Feeling old? Ten years of listening to New York hip-hop's hustle squawk and Five Percent hints seems particularly silly now that the East Coast's heyday rappers have settled for decent indie money or sold out for G-Unit glory. Brooklynite rapper AZ, once the Jim Jones to Nas's Cam, is betting on the former 401K. But that's life, dudes. It's testament to 1994 that AZ's ensured cigarette-boat flow on A.W.O.L, his sixth non-Firm album, sounds sober and hermetic like crisp Manhattan mornings. Joined by ski-maskless kingpins Raekwon and Ghostface on the very grown-up "New York," AZ's trade of intellectualized ghetto tales no longer bears the loquacious density of a severe weed head. Likewise for "The Come Up," an Abel Ferrera waxing through the Rotten Apple's prisons, domestic disputes, and DEA treachery in the face of success, where Aziekel spits, "So understand I know from firsthand the lives of a churchman high off his first gram," over Premiere's foreboding beat wake. Yeah, there's also that throwaway for The Opium Group ("Still Alive"), but rap fans need to stop reminiscing about "Life's a Bitch" and show some love. Damn.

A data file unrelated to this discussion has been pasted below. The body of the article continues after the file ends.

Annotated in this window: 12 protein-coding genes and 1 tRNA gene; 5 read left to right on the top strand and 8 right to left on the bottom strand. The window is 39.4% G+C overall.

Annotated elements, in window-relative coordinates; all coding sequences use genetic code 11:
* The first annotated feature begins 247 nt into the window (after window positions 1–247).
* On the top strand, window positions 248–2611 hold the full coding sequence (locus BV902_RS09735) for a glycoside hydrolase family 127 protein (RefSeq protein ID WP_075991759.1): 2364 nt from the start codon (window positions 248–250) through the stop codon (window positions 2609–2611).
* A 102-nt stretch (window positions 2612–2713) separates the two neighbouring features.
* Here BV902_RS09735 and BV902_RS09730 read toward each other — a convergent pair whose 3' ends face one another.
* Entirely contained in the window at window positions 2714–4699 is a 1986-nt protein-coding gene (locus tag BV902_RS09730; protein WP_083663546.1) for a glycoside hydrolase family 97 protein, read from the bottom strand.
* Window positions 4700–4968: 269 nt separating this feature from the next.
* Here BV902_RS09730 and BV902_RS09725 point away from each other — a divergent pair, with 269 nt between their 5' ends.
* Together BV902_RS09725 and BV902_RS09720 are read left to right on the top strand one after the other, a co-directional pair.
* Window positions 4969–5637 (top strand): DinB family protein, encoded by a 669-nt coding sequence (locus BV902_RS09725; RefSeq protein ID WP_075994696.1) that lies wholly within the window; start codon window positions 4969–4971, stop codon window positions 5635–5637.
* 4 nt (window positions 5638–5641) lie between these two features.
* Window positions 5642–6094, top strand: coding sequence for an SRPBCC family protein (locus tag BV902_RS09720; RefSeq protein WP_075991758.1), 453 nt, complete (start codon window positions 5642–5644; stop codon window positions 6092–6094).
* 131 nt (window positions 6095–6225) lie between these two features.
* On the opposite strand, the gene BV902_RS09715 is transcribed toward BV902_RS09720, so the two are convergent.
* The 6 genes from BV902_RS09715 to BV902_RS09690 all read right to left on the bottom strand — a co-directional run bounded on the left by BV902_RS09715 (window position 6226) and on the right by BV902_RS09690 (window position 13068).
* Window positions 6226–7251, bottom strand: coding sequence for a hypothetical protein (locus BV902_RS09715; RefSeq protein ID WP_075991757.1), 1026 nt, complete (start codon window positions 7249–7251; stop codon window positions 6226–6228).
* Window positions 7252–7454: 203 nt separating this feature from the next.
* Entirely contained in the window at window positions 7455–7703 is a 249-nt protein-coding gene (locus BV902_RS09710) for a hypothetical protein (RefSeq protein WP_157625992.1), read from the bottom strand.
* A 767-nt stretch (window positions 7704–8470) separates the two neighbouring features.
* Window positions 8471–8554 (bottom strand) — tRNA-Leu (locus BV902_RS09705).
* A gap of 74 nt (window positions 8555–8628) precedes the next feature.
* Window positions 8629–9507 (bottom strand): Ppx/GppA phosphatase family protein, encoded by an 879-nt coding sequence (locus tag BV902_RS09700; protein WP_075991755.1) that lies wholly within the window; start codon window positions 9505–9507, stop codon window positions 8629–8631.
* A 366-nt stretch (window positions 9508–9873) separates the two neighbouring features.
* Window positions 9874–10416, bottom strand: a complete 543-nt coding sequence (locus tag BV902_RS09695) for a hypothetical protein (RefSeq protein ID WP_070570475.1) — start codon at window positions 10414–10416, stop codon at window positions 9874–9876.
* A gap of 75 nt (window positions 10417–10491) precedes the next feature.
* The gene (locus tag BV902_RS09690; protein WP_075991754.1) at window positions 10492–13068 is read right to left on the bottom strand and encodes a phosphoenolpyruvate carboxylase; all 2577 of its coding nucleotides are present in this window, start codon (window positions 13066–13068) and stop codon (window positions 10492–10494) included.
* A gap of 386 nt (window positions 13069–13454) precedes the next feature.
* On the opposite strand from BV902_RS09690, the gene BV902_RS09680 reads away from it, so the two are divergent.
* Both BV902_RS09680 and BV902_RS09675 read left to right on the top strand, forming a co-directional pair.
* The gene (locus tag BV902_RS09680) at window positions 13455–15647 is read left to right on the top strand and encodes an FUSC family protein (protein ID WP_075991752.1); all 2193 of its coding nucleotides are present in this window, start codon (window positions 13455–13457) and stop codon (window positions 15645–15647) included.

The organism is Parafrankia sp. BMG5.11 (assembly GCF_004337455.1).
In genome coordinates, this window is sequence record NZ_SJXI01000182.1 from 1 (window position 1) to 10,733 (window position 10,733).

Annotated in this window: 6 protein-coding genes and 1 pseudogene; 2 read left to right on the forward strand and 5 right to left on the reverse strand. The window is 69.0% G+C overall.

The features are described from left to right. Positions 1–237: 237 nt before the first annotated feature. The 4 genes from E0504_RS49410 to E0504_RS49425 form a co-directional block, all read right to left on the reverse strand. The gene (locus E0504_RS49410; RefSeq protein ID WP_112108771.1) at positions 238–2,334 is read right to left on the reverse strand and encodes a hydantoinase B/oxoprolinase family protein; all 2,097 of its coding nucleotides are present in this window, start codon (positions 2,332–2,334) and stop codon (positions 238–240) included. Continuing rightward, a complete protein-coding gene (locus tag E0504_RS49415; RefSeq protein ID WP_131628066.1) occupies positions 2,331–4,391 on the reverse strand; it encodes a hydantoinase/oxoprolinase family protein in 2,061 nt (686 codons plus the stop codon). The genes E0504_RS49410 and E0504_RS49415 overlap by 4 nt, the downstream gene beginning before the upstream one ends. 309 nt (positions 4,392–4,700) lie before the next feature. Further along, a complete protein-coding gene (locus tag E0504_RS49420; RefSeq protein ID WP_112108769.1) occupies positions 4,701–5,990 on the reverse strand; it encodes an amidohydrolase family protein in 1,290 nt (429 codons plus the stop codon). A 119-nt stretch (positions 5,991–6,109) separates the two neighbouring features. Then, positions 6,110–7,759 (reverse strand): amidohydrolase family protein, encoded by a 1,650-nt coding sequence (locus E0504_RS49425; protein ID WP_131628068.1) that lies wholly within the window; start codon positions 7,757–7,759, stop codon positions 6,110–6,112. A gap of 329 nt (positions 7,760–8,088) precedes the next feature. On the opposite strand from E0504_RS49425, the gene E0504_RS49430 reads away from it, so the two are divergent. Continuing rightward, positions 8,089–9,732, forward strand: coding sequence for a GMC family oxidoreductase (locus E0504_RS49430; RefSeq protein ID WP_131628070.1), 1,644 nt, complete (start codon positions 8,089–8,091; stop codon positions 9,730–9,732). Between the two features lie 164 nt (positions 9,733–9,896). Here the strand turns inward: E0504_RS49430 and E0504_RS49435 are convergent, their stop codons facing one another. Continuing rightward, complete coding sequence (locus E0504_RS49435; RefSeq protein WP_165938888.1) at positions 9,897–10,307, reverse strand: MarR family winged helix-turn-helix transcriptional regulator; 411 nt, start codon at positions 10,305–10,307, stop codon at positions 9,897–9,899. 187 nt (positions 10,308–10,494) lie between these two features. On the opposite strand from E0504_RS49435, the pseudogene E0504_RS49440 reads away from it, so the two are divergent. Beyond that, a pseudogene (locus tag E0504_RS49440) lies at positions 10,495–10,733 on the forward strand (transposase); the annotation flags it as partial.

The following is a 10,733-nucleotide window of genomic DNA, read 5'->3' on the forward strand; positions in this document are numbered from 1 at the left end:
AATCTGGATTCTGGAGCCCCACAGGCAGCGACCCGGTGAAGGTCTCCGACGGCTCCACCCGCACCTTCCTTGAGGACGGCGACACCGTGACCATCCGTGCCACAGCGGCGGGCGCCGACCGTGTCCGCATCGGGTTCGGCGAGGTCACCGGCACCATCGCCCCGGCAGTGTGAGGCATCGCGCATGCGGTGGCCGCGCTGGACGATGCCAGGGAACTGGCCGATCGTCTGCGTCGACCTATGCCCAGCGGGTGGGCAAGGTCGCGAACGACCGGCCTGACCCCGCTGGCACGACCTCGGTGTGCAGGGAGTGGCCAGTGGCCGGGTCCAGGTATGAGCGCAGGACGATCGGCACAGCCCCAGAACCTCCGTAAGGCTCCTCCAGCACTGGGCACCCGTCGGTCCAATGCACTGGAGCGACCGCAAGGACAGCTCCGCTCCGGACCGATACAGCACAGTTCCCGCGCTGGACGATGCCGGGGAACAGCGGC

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Hunter Stephenson